With Task Streams we don’t want to model complex codeline relationships at all. These streams will just have no parent. As they are stored in the root and, as we might have lots of them, naming becomes a topic to consider.  Most importantly, the names have to be unique which is why we can just pick some external identifier or right away a UUID. That’s what I’m doing in this example. Most operating systems have some way to generate one for you. On my Mac I can simply call uuidgen in a terminal window.

Our first Task Stream will have the beautiful name B9DE0357-85F6-4FCC-956B-0EE39153E4C6. The Perforce path will therefore be //tasks/B9DE0357-85F6-4FCC-956B-0EE39153E4C6. We can create the stream in either P4V or on the commandline. Please note “Type” and “Parent” here. The spec is this:

Stream: //tasks/B9DE0357-85F6-4FCC-956B-0EE39153E4C6
Name: B9DE0357-85F6-4FCC-956B-0EE39153E4C6
Parent: none
Type: task
Description: Some Task Stream to be used for some work.
Paths: share ... 

 

And the quickest way to generate one on the Mac without invoking the editor is probably this:

p4 stream -o -t task //tasks/`uuidgen` | p4 stream –i 

 

Our Task Stream is still empty and with the relatively new p4 populate we can even fill it up without the need of a client workspace.

p4 populate //depot/project/main/... //tasks/B9DE0357-85F6-4FCC-956B-0EE39153E4C6/...

 

In order to get some work done it’s time to assign (switch) our client workspace to this Task Stream. This can also be easily accomplished with P4V, or by invoking this on the commandline or even inside a script.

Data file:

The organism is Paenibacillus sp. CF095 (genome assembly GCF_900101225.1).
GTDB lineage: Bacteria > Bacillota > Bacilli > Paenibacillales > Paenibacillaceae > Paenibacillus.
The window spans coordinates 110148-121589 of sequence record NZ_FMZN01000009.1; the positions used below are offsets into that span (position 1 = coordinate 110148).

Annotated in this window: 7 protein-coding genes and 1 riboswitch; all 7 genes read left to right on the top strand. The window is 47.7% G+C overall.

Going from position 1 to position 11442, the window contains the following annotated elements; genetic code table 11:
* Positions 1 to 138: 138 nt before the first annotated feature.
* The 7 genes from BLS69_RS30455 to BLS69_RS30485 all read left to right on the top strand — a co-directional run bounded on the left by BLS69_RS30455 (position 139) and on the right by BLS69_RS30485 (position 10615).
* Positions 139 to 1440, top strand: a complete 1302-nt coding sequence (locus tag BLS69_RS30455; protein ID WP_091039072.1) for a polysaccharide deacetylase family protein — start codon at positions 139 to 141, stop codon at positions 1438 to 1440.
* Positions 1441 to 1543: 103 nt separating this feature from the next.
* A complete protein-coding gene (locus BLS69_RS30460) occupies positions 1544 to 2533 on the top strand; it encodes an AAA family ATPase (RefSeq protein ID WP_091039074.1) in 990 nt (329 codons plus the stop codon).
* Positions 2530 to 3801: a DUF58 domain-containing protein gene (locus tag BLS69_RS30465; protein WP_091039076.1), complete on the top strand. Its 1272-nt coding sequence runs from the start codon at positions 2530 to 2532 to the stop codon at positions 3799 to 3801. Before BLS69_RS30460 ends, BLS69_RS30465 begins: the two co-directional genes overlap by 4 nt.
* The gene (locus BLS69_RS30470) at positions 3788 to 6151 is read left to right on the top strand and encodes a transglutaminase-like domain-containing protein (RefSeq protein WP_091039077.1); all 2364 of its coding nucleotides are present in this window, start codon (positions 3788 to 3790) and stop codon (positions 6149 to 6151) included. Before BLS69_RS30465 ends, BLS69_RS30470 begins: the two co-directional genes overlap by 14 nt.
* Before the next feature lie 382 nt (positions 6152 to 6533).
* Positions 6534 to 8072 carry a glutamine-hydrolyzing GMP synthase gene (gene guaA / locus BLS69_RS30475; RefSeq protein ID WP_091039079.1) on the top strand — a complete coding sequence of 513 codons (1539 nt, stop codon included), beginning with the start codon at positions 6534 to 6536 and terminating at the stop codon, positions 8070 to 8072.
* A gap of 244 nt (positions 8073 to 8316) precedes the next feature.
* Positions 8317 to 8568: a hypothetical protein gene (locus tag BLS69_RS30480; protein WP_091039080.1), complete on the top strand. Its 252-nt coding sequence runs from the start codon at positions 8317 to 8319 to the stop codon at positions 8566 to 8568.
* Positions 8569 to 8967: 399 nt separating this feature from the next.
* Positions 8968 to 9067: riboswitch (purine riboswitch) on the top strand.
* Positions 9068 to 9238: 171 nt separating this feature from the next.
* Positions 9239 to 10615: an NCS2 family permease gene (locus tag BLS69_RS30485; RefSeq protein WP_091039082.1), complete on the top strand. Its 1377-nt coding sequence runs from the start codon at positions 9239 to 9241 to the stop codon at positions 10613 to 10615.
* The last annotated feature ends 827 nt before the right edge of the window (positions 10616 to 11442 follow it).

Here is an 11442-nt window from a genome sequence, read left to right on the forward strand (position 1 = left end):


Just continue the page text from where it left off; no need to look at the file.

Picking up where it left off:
p4 client -sS //tasks/B9DE0357-85F6-4FCC-956B-0EE39153E4C6 project_task 

 

Our client workspace is still empty. So we need to sync it as usual. Once we have done that, we can checkout foo and get our work done and submit our change as we normally do.

This is a good time to review our revision graphs.

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Well, foo got a little more cluttered but bar is still nice and clean. Let’s do even more and create a second one.

p4 stream -t task //tasks/E62EB0FE-C105-4E9E-AB05-4D22BD26BEDD
p4 populate //depot/project/main/... //tasks/E62EB0FE-C105-4E9E-AB05-4D22BD26BEDD/...
p4 client -sfS //tasks/E62EB0FE-C105-4E9E-AB05-4D22BD26BEDD project_task
p4 -c project_task sync
p4 -c project_task edit foo
p4 -c project_task submit -d'another change to foo'

 

The revision graph is no surprise again. Foo is getting bigger and bar remains small.

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After work in our Task Streams is done, we are going to think about what changes should make it back into our main codeline. After reviewing it carefully, we decide that the first wasn’t good enough but the second actually passed our quality tests. That means we need to merge changes from the Task Stream E62EB0FE-C105-4E9E-AB05-4D22BD26BEDD back to main.

p4 -c project_main merge //tasks/E62EB0FE-C105-4E9E-AB05-4D22BD26BEDD/... //depot/project/main/...
p4 -c project_main resolve –as
p4 -c project_main submit -d'merge back into main'

 

We all guessed this revision graph for foo.

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As we are done with our work in the task streams and we have no intention to touch them again, it’s now safe to unload them. Let’s go in reverse order and unload Task Stream E62EB0FE-C105-4E9E-AB05-4D22BD26BEDD first.